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The prosecution does not have to prove that your son knew that what he did was a crime, only that he intended to do the act with a criminal intent-mens rea- or bad intent. The emotion issues, as your public defender correctly points out, would not prevent him from being convicted of a crime, but may help in sentencing or in a plea deal
The public defender most likely has a lot of experience in this and similar cases so he probably knows what is in the best interest of your son. If the proof is there, then a plea agreement may be the best option. And the public defender can attempt to reason with the prosecutor in trying to explain the toxic nature of the relationship and that it was not just one-sided
So, what you are saying is that the prosecution does have to prove criminal intent?
By the way, this public defender has never tried a cyber stalking or stalking charge. There is the proof of the text messages. Also, my question was.. can we actually call witnesses to the stand to verify his disabilities and impulse control issues? I thought that you can call ANY witnesses to the stand to try to prove your case.
And... you did not even mention the fact that my son was only 17 when he met her and slept with her. Is that a crime???? Can we bring this up in court if she testifies????
I do not have much faith in your answers as you very well know that the public defender is only there for plea bargains and does very little to pursue justice or a trial for the indigents. You were once probably a prosecutor and your answer shows it. Sorry, I do not rate your answer as very informative or of any help as you did not even answer any of my pertinent questions. What about the character of the accuser??? Does that even matter. You did not even answer my question about my son testifying..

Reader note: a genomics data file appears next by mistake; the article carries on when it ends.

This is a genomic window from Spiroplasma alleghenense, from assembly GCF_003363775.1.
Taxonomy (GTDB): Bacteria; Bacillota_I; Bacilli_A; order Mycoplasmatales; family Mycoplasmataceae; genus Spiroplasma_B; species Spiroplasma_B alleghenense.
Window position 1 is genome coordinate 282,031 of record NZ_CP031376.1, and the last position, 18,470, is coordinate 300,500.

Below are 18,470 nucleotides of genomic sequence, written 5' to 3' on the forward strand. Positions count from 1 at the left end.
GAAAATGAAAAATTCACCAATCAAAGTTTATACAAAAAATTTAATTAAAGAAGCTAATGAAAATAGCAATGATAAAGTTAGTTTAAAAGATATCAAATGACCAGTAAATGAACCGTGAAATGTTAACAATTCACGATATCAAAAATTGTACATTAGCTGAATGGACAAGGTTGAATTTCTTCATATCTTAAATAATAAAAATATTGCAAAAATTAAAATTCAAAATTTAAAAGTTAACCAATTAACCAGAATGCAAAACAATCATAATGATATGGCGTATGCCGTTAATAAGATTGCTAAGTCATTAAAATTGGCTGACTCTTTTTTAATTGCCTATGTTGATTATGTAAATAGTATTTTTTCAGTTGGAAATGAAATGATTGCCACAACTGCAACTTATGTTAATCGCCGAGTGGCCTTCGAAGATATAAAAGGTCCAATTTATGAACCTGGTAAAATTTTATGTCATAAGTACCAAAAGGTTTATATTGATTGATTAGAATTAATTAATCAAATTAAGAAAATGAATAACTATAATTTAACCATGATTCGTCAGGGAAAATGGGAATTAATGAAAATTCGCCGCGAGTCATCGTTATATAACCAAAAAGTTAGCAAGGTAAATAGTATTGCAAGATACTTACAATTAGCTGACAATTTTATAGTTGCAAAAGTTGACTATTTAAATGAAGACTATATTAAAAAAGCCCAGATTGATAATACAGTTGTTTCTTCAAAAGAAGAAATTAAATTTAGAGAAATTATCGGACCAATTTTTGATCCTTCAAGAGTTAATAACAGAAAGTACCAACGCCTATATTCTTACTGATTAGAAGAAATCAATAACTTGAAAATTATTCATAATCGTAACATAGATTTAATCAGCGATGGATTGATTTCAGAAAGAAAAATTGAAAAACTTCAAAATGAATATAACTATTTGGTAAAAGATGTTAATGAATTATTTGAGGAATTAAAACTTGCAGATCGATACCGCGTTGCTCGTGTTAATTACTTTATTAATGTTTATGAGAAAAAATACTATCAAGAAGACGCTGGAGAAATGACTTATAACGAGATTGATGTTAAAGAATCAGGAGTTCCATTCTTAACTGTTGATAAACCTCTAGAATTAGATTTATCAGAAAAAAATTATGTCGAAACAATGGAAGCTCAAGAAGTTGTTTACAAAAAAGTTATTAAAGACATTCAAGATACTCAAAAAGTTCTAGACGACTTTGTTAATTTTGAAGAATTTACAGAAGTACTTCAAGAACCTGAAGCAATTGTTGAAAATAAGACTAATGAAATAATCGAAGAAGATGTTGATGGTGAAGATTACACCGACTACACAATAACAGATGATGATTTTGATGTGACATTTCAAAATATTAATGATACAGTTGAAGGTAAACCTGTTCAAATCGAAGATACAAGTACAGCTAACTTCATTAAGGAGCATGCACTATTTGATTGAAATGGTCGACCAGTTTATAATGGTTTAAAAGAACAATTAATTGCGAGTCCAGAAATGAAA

Sorry, let me continue in my responses to aid you.
The prosecution does have to prove criminal intent, but that does not mean that they have to prove he knew he was committing a crime. They just have to prove that he was acting with a malicious or bad intent, that he intended to do something that was wrong. For instance, if he was joking, then he wouldn't be acting with mens rea, or criminal intent
If your son was 17 and she was 31, then that would be considered a crime, and it could possibly be used to attack the witnesses credibility when she is put on the stand.
The only problem though is that there is proof outside of her testimony, specifically that the text messages exist.
There is a possibility that she might drop the charges if threatened with litigation over the fact she was having a relationship with a minor
Plea bargains are useful if the evidence is very strong. The fact that there are text messages are harmful; however, if it was only one or two times when your son was angry, then it might not be considered cyberstalking and just one act of being angry.
However, if there are multiple text messages over a long period of time, then it could be an issue.
According to Florida statutes, “Cyberstalk” means to engage in a course of conduct to communicate, or to cause to be communicated, words, images, or language by or through the use of electronic mail or electronic communication, directed at a specific person, causing substantial emotional distress to that person and serving no legitimate purpose.
Notice that it is "a course of conduct" so it is not just one act, but multiple acts over a longer period of time
Ok, now we are getting somewhere. So, you say " a course of conduct"? It was only one night and after a big fight. There were only 4 text messages. One actual one was " I am going to call your mom". He did speak to the police and tell them that he only did it to "annoy" her. Would that be considered criminal intent? An annoyance?. Also, again should he testify for his defense so he could explain some of his relationship with her? Also, you have not answered the question regarding the defense calling ANY witnesses that would benefit his case including the school psychologist who has told me that his impulsibility disorder would render him to believe what he did was only an annoyance not a crime. In essence, he really did not think what he did was actually wrong. Can we call her to the stand in his trial?? I appreciate your feedback and I will take in all of your advice. Thank you.